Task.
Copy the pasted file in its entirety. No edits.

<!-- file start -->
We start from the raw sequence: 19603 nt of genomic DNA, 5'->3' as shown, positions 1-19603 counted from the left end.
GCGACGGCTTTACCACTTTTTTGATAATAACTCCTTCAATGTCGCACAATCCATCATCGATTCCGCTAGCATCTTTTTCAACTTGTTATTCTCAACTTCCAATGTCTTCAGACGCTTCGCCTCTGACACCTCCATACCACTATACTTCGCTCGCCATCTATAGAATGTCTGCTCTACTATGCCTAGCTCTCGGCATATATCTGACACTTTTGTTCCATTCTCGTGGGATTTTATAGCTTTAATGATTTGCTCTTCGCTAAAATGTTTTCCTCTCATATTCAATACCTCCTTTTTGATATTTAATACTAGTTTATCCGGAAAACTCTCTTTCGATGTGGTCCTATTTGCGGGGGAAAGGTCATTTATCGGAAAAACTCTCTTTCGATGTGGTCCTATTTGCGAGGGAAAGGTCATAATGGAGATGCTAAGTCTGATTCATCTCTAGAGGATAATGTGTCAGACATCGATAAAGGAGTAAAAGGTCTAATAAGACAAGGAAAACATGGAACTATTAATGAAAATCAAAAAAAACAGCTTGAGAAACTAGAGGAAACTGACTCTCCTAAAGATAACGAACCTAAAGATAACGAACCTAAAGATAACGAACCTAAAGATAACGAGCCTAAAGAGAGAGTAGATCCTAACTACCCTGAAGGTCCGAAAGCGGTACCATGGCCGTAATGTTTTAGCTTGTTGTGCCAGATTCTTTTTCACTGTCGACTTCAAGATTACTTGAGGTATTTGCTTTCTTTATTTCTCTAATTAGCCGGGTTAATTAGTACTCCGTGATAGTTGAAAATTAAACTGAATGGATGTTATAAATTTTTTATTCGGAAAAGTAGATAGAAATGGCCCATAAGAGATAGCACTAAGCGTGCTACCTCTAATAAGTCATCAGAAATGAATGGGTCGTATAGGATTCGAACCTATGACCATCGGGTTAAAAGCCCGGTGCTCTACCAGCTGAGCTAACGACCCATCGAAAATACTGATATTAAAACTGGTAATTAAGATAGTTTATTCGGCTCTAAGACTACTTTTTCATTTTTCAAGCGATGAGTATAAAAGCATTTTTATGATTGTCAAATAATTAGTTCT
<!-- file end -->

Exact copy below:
We start from the raw sequence: 19603 nt of genomic DNA, 5'->3' as shown, positions 1-19603 counted from the left end.
GCGACGGCTTTACCACTTTTTTGATAATAACTCCTTCAATGTCGCACAATCCATCATCGATTCCGCTAGCATCTTTTTCAACTTGTTATTCTCAACTTCCAATGTCTTCAGACGCTTCGCCTCTGACACCTCCATACCACTATACTTCGCTCGCCATCTATAGAATGTCTGCTCTACTATGCCTAGCTCTCGGCATATATCTGACACTTTTGTTCCATTCTCGTGGGATTTTATAGCTTTAATGATTTGCTCTTCGCTAAAATGTTTTCCTCTCATATTCAATACCTCCTTTTTGATATTTAATACTAGTTTATCCGGAAAACTCTCTTTCGATGTGGTCCTATTTGCGGGGGAAAGGTCATTTATCGGAAAAACTCTCTTTCGATGTGGTCCTATTTGCGAGGGAAAGGTCATAATGGAGATGCTAAGTCTGATTCATCTCTAGAGGATAATGTGTCAGACATCGATAAAGGAGTAAAAGGTCTAATAAGACAAGGAAAACATGGAACTATTAATGAAAATCAAAAAAAACAGCTTGAGAAACTAGAGGAAACTGACTCTCCTAAAGATAACGAACCTAAAGATAACGAACCTAAAGATAACGAACCTAAAGATAACGAGCCTAAAGAGAGAGTAGATCCTAACTACCCTGAAGGTCCGAAAGCGGTACCATGGCCGTAATGTTTTAGCTTGTTGTGCCAGATTCTTTTTCACTGTCGACTTCAAGATTACTTGAGGTATTTGCTTTCTTTATTTCTCTAATTAGCCGGGTTAATTAGTACTCCGTGATAGTTGAAAATTAAACTGAATGGATGTTATAAATTTTTTATTCGGAAAAGTAGATAGAAATGGCCCATAAGAGATAGCACTAAGCGTGCTACCTCTAATAAGTCATCAGAAATGAATGGGTCGTATAGGATTCGAACCTATGACCATCGGGTTAAAAGCCCGGTGCTCTACCAGCTGAGCTAACGACCCATCGAAAATACTGATATTAAAACTGGTAATTAAGATAGTTTATTCGGCTCTAAGACTACTTTTTCATTTTTCAAGCGATGAGTATAAAAGCATTTTTATGATTGTCAAATAATTAGTTCT